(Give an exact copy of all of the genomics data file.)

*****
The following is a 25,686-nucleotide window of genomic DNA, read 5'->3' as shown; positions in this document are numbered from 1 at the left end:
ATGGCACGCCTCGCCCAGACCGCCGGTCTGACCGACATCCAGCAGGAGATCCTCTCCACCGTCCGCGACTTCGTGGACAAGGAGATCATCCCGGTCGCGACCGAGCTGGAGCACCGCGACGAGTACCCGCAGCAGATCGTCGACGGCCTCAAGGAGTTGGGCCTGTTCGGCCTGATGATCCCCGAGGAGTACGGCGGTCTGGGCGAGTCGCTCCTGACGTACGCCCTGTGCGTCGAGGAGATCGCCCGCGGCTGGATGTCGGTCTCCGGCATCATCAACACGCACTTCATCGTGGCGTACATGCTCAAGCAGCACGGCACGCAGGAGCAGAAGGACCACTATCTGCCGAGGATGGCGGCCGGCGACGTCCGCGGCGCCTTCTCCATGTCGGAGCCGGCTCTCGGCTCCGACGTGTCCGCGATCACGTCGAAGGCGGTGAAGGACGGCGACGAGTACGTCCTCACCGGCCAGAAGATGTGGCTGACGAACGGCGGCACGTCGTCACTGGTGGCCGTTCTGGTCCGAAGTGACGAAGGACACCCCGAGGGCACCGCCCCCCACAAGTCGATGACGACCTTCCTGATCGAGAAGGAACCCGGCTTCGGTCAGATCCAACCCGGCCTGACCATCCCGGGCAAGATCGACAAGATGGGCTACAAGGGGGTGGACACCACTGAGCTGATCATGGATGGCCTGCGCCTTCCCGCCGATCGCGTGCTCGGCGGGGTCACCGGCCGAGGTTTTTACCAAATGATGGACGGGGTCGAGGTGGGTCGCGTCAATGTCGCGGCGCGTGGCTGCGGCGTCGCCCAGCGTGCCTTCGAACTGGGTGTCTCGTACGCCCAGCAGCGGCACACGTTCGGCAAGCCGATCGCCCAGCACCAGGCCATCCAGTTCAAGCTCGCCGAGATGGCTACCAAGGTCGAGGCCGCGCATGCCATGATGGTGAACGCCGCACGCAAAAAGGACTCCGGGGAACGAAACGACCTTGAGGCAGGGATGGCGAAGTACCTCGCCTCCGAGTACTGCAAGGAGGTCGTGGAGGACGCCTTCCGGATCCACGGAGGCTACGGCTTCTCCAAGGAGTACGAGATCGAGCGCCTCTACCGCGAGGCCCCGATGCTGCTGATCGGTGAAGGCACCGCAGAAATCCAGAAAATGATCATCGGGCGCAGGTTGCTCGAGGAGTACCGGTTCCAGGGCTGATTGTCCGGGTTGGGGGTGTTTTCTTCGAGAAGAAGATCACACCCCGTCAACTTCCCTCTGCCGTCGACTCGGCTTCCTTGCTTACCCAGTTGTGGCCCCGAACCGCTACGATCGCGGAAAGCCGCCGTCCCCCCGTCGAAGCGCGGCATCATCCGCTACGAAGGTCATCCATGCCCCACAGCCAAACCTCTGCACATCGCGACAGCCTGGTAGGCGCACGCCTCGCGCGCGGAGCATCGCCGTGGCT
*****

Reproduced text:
The following is a 25,686-nucleotide window of genomic DNA, read 5'->3' as shown; positions in this document are numbered from 1 at the left end:
ATGGCACGCCTCGCCCAGACCGCCGGTCTGACCGACATCCAGCAGGAGATCCTCTCCACCGTCCGCGACTTCGTGGACAAGGAGATCATCCCGGTCGCGACCGAGCTGGAGCACCGCGACGAGTACCCGCAGCAGATCGTCGACGGCCTCAAGGAGTTGGGCCTGTTCGGCCTGATGATCCCCGAGGAGTACGGCGGTCTGGGCGAGTCGCTCCTGACGTACGCCCTGTGCGTCGAGGAGATCGCCCGCGGCTGGATGTCGGTCTCCGGCATCATCAACACGCACTTCATCGTGGCGTACATGCTCAAGCAGCACGGCACGCAGGAGCAGAAGGACCACTATCTGCCGAGGATGGCGGCCGGCGACGTCCGCGGCGCCTTCTCCATGTCGGAGCCGGCTCTCGGCTCCGACGTGTCCGCGATCACGTCGAAGGCGGTGAAGGACGGCGACGAGTACGTCCTCACCGGCCAGAAGATGTGGCTGACGAACGGCGGCACGTCGTCACTGGTGGCCGTTCTGGTCCGAAGTGACGAAGGACACCCCGAGGGCACCGCCCCCCACAAGTCGATGACGACCTTCCTGATCGAGAAGGAACCCGGCTTCGGTCAGATCCAACCCGGCCTGACCATCCCGGGCAAGATCGACAAGATGGGCTACAAGGGGGTGGACACCACTGAGCTGATCATGGATGGCCTGCGCCTTCCCGCCGATCGCGTGCTCGGCGGGGTCACCGGCCGAGGTTTTTACCAAATGATGGACGGGGTCGAGGTGGGTCGCGTCAATGTCGCGGCGCGTGGCTGCGGCGTCGCCCAGCGTGCCTTCGAACTGGGTGTCTCGTACGCCCAGCAGCGGCACACGTTCGGCAAGCCGATCGCCCAGCACCAGGCCATCCAGTTCAAGCTCGCCGAGATGGCTACCAAGGTCGAGGCCGCGCATGCCATGATGGTGAACGCCGCACGCAAAAAGGACTCCGGGGAACGAAACGACCTTGAGGCAGGGATGGCGAAGTACCTCGCCTCCGAGTACTGCAAGGAGGTCGTGGAGGACGCCTTCCGGATCCACGGAGGCTACGGCTTCTCCAAGGAGTACGAGATCGAGCGCCTCTACCGCGAGGCCCCGATGCTGCTGATCGGTGAAGGCACCGCAGAAATCCAGAAAATGATCATCGGGCGCAGGTTGCTCGAGGAGTACCGGTTCCAGGGCTGATTGTCCGGGTTGGGGGTGTTTTCTTCGAGAAGAAGATCACACCCCGTCAACTTCCCTCTGCCGTCGACTCGGCTTCCTTGCTTACCCAGTTGTGGCCCCGAACCGCTACGATCGCGGAAAGCCGCCGTCCCCCCGTCGAAGCGCGGCATCATCCGCTACGAAGGTCATCCATGCCCCACAGCCAAACCTCTGCACATCGCGACAGCCTGGTAGGCGCACGCCTCGCGCGCGGAGCATCGCCGTGGCT